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United Kingdom Membership

Volume 888: debated on Thursday 13 March 1975

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11.

asked the Secretary of State for Northern Ireland whether, before the Convention elections are held in Northern Ireland, he will make clear the acceptable conditions for continuing membership of the United Kingdom for the guidance of voters.

No, Sir. I would draw the hon. Member's attention to the statement in the White Paper of last July that

"any pattern of government must be acceptable to the people of the United Kingdom as a whole and to Parliament at Westminster. Citizenship confers not only rights and privileges, but also obligations".

I am sure that the Secretary of State will appreciate that his statement yesterday, on which I congratulated him, answered many of my anxieties. However, does he not agree, first, that there can be no question of the new Consultative Assembly opting to return to some form of Stormont-type Government, and that to be acceptable to Westminster any constitution proposed must involve community-sharing of responsibility at all levels? Since this is the view of Westminster, is it not right that this parameter should be spelled out clearly to the electorate before they go to the polls?

In the White Paper last year the Government spelled out the parameters. We used a phrase in the legislation which added up to "generally acceptable". I am very happy to lay down the parameters again and again and again. In the changing mood in Northern Ireland, after five or six years of war, with all the history that lies behind that, there is a chance that those people who met at Stormont will work to find as good a means of performing their duty of governing Northern Ireland, as with all our imperfections, we do here. I think now that people have learned a great deal on both sides, and we should give them a chance to work together.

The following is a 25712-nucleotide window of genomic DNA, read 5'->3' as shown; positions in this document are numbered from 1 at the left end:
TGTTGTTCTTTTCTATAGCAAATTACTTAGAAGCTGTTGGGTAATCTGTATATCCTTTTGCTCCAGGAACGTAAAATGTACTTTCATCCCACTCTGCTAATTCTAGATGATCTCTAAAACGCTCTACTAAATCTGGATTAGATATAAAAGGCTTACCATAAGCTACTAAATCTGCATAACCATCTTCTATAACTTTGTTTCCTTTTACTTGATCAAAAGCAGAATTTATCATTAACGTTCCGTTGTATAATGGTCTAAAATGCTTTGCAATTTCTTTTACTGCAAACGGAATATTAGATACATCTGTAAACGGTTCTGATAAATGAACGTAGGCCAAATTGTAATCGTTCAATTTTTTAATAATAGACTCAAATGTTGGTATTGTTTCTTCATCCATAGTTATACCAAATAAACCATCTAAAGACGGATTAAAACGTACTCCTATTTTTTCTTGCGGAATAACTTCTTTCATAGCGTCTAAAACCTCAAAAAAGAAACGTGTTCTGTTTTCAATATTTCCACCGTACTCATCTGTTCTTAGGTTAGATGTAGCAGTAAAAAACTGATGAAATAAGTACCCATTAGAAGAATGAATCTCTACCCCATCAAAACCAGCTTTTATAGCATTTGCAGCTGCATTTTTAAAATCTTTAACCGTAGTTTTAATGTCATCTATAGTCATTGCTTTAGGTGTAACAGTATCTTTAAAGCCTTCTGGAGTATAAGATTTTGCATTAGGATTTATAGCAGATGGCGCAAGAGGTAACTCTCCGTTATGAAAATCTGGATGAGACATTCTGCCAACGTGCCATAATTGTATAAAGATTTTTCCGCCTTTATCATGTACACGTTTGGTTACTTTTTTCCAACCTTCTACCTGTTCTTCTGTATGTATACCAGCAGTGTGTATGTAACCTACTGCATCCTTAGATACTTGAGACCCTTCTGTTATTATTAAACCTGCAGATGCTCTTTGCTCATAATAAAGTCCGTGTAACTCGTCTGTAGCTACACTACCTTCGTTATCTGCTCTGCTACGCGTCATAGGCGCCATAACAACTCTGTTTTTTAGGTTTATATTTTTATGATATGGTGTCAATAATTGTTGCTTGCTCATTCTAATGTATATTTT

Does the right hon. Gentleman agree that any additional statement on the lines suggested by the hon. Member for Dorset, North (Mr. James), implying, as it would, the break-up of the unity of the United Kingdom, would create the worst possible conditions for the elections and prejudice the chances of a successful outcome to the Convention? Does he further agree that the only conditions for continuing membership of the United Kingdom would be the acceptance of the institutions of the United Kingdom, and no other?

I agree with the last part of that question, but on the first part, since the hon. Gentleman has raised it, I must say that I do not believe that any part of the United Kingdom can lay down the terms on which it will stay in the United Kingdom. There is something which cannot be spelled out which is implicit in belonging to the United Kingdom, and I believe that people understand it.